Who will participate in that important ongoing community health project now? Speaking apparently on behalf of the government, lawyer McCulloch essentially said any results will mean nothing to the MECP.

The lawyer also told the Tribunal that current Ontario setbacks and noise limits reflect the “consensus view” of the impact of wind turbines on health. That statement purposely ignores a report prepared by the Council of Canadian Academies for the federal government that demonstrated the basic measurement tool Ontario uses to assess wind turbine noise is inadequate, as well as the report issued by the Australian Senate Select Committee on Wind Turbine Noise, and recent announcements from the World Health Organization recommending a more stringent noise standard for wind turbines in Europe than is used in Ontario.

Mr. McCulloch’s statements to the Environment Review Tribunal were misleading.

The environment ministry should clarify his remarks immediately, in order for the Tribunal to be informed with the truth.

 

WIND CONCERNS ONTARIO

*Master Incident Report 7465-8KCC68, pages 2-3

For information on the Huron County community investigation: https://www.huronhealthunit.ca/reports-and-statistics/investigations/wind-turbine-study/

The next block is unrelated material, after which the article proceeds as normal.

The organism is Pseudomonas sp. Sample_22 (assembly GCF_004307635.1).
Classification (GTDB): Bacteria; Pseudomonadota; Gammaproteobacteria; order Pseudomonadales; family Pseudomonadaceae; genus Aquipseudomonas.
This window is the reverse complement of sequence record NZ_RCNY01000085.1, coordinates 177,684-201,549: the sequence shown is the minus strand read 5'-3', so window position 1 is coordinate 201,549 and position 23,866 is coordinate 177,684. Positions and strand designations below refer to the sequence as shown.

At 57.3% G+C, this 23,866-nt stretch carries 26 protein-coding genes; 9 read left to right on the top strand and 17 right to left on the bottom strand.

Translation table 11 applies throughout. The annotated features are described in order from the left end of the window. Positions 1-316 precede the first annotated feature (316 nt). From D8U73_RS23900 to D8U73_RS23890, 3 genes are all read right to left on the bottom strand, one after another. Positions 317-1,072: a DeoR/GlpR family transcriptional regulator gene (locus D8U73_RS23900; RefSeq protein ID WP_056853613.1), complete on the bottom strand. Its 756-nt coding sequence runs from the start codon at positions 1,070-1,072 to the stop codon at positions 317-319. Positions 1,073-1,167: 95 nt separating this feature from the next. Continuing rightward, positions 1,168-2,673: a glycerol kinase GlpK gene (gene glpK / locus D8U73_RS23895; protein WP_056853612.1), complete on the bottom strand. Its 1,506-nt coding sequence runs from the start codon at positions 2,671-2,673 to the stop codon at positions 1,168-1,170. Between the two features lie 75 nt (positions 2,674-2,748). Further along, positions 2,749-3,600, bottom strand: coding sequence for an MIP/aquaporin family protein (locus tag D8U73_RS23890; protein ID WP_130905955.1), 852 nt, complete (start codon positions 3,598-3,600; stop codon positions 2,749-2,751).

Properties near wind turbines lose value, says land economist

A new study confirms the loss of property value near industrial-scale or utility-scale wind power projects, but flaws in the methodology don’t show just how bad the situation really is

November 28, 2018

University of Guelph associate professor Richard Vyn sent along his recent paper on wind turbines and property values, published in the current issue of Land Economics.

The paper, titled “Property Value Impacts of Wind Turbines and the Influence of Attitudes toward Wind Energy,” concludes with this paragraph:

“The results of this study provide strong evidence that wind turbines in Ontario have negatively impacted surrounding property values. The results also demonstrate that these impacts increase with the number of turbines in close proximity. Hence, this study adds to the evidence contributed by more recent empirical studies that wind facilities can impact property values.”

Mr. Vyn structured his study around the notion of comparing property values between willing communities and “unwilling host” communities as a way of examining the effect of “different attitudes toward wind energy.”

His supposition was that the “nature of turbine impacts … may be influenced by attitudes…” In fact, he writes, he investigates whether the “increase in concerns expressed publicly and through the media have contributed to a greater impact on property values.”